That said, there are only so many productions that can happen at one time. In an article I read a few years ago that I can’t find now, just staffing a TV show is tough—a lot of the more experienced tradespeople behind the scenes are assigned to productions for the foreseeable future; their economy is booming.

Plus, there’s a massive amount of content already out there to mine. It’s not just new books. Older books, comics, radio plays, old movies… board games! Someone is developing a Magic 8-Ball movie. That is not a joke. Plus all the stuff that’s being brought over or re-made from foreign markets. And streamers have vast libraries of IP to exploit. According to a buddy in the business, the amount of writers' rooms that are happening for shows that don’t end up getting made is pretty high, too.

Doesn’t that suck, if the film/TV show doesn’t get made?

Well, sure. Obviously it would be super exciting to see my work translated to a screen. But there are silver linings. An option raises your Q rating. I can’t tell you how many times I’ve told someone “Oh I wrote a book,” and their eyes sort of glaze and then I say “It was optioned for film by Ron Howard,” and they’re like “Oh my god you were serious!”

Okay, but this must be major money, right?

It’s nothing to sneeze at, but unless you’re a big-name author, it ain’t gonna be in the millions. A lot of option agreements are laid out in installments. You get your option—and if the show or film gets picked up, that’s when the real money comes in. You get a purchase price, usually a portion of the project’s budget. There’s other stuff in there: per-episode payments, fees if you’re an executive producer, sometimes bonuses if you hit the bestseller list, etc. It’s all very confusing and I don’t totally understand the structure in my options, but my agent assures me they are very good!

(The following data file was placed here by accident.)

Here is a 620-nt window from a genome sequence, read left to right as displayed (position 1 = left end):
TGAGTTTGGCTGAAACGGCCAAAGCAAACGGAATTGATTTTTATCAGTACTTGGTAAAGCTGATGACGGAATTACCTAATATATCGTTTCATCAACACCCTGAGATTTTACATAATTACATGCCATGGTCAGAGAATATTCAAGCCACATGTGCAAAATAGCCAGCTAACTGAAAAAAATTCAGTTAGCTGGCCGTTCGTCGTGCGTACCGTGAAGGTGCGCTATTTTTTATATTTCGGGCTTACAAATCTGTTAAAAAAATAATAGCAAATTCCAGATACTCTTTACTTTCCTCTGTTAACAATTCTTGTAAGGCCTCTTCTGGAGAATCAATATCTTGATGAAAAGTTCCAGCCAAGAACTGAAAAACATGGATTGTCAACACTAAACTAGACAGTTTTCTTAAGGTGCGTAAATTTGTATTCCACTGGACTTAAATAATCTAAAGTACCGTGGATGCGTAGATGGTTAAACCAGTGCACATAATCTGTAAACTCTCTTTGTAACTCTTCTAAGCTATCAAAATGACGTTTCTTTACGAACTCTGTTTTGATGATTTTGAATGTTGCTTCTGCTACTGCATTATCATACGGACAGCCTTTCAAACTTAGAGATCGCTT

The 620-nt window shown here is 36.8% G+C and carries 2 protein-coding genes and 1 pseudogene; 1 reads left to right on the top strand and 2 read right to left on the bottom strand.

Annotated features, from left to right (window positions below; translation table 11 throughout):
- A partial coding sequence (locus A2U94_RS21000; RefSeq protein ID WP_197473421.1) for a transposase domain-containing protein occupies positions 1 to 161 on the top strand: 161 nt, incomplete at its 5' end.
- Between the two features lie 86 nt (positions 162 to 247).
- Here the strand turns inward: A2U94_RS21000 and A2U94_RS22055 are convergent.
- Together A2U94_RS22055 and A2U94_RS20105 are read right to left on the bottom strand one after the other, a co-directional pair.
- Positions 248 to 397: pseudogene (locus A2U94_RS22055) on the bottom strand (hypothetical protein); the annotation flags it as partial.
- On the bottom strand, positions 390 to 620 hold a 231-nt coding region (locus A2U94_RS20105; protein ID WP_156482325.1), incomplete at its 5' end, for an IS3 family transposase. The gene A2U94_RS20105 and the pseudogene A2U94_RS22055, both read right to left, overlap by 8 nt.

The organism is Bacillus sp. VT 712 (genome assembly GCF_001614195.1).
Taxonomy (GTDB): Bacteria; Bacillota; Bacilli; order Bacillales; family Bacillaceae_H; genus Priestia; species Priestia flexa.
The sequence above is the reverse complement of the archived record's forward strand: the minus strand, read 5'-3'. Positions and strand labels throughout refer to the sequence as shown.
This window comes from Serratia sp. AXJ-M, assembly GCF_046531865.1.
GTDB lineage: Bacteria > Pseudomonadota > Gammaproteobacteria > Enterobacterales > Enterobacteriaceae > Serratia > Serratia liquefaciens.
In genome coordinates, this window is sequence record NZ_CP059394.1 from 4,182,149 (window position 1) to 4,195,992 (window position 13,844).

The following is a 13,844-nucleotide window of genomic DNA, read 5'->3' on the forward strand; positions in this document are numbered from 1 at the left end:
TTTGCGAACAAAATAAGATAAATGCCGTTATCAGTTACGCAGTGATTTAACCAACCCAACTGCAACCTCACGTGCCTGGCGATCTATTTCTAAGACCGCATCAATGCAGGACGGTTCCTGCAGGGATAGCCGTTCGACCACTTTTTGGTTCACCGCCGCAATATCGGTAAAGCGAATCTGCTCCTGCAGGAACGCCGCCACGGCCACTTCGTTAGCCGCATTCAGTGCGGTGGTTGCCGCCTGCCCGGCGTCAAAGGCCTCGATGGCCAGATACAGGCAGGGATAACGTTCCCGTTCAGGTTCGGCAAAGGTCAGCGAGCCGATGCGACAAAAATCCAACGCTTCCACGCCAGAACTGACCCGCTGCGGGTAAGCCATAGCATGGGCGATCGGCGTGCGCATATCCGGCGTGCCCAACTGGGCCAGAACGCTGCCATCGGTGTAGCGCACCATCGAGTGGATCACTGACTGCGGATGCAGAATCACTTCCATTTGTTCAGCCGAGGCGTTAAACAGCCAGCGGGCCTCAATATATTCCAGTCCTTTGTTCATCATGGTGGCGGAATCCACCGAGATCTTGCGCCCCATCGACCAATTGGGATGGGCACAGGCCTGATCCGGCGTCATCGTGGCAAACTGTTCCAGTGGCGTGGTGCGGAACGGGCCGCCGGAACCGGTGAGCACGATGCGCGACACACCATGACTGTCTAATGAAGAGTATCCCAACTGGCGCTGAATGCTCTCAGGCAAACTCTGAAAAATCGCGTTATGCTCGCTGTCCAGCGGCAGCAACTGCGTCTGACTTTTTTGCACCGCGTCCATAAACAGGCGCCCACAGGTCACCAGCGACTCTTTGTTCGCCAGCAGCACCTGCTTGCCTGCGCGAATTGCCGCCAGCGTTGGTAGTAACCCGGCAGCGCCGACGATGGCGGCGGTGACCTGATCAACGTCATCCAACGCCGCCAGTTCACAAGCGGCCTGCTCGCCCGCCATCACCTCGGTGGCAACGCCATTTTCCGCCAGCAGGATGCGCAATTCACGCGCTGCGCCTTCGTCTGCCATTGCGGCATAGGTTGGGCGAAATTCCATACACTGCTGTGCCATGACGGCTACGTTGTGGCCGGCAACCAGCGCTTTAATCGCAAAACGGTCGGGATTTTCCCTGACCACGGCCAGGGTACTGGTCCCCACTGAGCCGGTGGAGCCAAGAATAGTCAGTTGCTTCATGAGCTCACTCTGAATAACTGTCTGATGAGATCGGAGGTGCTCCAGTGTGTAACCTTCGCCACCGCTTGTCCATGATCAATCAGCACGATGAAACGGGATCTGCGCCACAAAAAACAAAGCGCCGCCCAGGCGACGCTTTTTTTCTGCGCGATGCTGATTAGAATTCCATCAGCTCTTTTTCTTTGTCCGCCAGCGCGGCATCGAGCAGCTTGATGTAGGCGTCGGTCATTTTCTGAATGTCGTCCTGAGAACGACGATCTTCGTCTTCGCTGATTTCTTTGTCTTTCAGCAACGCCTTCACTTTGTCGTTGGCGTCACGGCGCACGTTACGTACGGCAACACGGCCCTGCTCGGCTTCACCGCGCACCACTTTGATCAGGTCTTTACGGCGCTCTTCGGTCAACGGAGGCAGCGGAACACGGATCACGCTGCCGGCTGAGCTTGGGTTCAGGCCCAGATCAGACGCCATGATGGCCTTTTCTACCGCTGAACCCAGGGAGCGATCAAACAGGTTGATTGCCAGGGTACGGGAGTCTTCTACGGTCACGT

Does the author get to write the script?

Depends! For The Warehouse, I never asked and it was never offered and I think it was better that way (a novelist friend who works in TV told me you’re the worst person to adapt your own book; you can’t see past what you wrote to what needs to be translated for the screen). I tend to be in agreement with that. I don't really know how to write a screenplay and The Warehouse was not the venue to learn. 

For The Paradox Hotel I negotiated a clause that I get to write an episode if it goes forward. Also known as the 'George R.R. Martin deal', it means I don’t have to be in the writers' room full-time. Though many are virtual now, an in-person room usually means a three to four month stint in LA, at least, and I don’t want to move to LA. I was initially unsure about writing for TV, but another friend told me: the worst case scenario is, I do a crap job and they rewrite it. Best case is I do a good job and it leads to more TV work.

Ash McKenna, I can't really talk about!

All this said: Your mileage is going to vary based on who you sign your stuff over to.

Wait, so, writers' rooms, executive producer credits—how do you get those?